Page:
8: July 1998: The Van­cou­ver Island Cir­cum­nav­i­ga­tion Race Begins
In the sum­mer of 1998, Leon Somme, kayak coach and co-own­er of Body Boat Blade in the San Juans, pad­dled from Orcas Island’s North Beach for his solo pad­dle around Van­cou­ver Island. The 700 mile sea kayak jour­ney is a seri­ous under­tak­ing, with tidal rapids and the rugged and exposed west coast, and even more so alone. Somme kayaked back to the same beach 28 days lat­er. Hewho wasn’t try­ing to cov­er dis­tance at any par­tic­u­lar speed, claims his cir­cum­nav­i­ga­tion wasn’t even con­tin­u­ous. But inten­tion­al or not, he unleashed a focus on speed. Soon peo­ple were com­pet­ing for the “speed record” around the island, and the trips are now mea­sured down to hours and min­utes. The cur­rent record is 12 days, 23 hours and 44 min­utes, cur­rent­ly held by Rus­sell Hen­ry, the son of Bri­an Hen­ry of Ocean Riv­er Sports. With a tongue-in-cheek reac­tion against the need for speed, Somme and his wife Shaw­na Franklin intro­duced the Jel­ly­fish Award for the slow­est con­tin­u­ous cir­cum­nav­i­ga­tion. They cur­rent hold the record at 44 days.©istockphoto/WestWindGraphics

9. August 23, 1999: Big Drops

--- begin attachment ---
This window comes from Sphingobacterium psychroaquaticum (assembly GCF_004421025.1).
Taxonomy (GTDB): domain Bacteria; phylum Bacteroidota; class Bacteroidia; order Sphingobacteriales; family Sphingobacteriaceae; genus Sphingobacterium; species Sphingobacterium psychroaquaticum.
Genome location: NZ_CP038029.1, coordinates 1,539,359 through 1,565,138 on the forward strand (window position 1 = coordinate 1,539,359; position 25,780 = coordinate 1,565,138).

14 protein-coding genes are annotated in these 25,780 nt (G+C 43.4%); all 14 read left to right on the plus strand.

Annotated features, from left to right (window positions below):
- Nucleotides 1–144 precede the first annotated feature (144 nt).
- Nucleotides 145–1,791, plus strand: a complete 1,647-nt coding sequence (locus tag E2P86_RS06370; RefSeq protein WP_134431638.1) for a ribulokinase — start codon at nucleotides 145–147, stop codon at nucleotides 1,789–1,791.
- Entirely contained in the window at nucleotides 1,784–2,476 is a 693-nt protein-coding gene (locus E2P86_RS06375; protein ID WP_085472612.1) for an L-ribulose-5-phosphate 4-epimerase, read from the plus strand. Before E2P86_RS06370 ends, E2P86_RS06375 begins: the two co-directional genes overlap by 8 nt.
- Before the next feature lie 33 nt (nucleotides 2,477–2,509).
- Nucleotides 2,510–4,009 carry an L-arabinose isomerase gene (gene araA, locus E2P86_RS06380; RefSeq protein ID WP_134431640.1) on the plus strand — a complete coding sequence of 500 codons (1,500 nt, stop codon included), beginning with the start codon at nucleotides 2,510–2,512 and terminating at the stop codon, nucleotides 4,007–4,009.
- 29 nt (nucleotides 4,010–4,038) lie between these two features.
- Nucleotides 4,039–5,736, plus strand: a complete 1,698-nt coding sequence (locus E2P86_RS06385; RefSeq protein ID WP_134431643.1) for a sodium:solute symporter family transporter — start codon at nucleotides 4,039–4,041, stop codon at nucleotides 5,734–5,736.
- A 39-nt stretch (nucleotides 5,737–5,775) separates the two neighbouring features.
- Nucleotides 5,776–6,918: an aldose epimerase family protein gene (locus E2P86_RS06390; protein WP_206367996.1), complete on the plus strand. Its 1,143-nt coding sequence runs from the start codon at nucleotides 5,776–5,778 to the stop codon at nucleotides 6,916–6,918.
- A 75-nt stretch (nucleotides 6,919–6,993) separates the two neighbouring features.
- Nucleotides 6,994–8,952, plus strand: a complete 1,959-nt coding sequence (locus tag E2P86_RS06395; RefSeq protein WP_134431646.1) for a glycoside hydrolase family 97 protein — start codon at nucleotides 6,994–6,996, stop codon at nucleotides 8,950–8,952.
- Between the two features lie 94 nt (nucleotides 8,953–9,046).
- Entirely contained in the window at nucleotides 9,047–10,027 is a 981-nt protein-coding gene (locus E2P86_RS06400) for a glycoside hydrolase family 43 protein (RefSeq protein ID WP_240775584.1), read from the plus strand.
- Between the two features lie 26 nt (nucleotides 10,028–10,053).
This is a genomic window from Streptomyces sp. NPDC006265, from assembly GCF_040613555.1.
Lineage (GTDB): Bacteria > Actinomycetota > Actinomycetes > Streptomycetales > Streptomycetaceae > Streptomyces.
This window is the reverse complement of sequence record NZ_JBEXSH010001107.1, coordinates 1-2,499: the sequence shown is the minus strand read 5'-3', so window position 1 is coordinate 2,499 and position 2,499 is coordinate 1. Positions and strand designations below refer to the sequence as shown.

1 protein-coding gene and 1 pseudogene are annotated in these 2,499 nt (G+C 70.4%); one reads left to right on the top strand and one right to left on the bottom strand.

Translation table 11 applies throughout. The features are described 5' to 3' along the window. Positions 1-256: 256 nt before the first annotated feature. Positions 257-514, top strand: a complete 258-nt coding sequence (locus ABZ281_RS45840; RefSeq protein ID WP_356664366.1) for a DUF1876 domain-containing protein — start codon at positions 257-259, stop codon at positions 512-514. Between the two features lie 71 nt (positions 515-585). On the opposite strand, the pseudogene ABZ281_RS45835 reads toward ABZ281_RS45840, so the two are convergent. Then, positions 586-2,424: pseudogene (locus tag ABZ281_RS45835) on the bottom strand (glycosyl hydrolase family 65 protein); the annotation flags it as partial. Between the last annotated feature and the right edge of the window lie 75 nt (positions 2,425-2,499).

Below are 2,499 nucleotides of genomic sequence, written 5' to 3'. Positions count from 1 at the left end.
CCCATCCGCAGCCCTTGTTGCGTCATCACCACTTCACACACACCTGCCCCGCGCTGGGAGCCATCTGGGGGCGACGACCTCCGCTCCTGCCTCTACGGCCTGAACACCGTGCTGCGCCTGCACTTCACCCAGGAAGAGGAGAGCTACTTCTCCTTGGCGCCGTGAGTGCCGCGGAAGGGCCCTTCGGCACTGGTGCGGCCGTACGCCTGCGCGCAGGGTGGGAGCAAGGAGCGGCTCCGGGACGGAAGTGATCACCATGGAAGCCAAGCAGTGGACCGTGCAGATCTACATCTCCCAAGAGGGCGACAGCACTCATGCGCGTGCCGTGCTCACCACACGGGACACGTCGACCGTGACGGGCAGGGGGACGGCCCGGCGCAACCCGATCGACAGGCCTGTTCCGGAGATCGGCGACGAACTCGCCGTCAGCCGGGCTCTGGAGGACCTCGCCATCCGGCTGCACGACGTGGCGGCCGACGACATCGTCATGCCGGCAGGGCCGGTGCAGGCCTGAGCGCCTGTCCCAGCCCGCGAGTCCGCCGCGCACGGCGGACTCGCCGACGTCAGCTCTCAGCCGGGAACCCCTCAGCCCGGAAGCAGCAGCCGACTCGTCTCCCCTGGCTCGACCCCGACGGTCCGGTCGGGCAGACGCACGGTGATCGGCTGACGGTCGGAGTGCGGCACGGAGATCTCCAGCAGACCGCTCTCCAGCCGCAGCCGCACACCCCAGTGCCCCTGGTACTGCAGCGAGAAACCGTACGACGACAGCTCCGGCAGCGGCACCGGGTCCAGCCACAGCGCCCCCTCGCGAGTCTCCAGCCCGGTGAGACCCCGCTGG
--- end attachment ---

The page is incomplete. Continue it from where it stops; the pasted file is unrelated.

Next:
When Tao Berman kayaked 98-foot John­stone Falls in the Cana­di­an Rock­ies at age 19, he inau­gu­rat­ed two new fron­tiers in white­wa­ter. The first was the age of run­ning water­falls. Soon every­one would be look­ing to run big drops (and shoot videos while doing it). New boat designs fol­lowed, with creek­boats mod­i­fied to land soft and resur­face even more quick­ly. The sec­ond fron­tier was the age of white­wa­ter self-pro­mo­tion. Berman’s feat land­ed him on the pages of Sports Illus­trat­ed, and, tem­porar­i­ly, in the Guin­ness Book of World Records. His run of John­stone coin­cid­ed with the explo­sion of inter­net-based sto­ry­telling and afford­able video tech­nol­o­gy. You Tube and GoPros were soon to fol­low. Berman par­layed is feats into an actu­al way to make run­ning big water lucra­tive, pro­duc­ing videos for the Dis­cov­ery Chan­nel, secur­ing spon­sor­ship, and being one of the first to suc­cess­ful­ly com­bine big white­wa­ter exploits with mak­ing a liv­ing at it.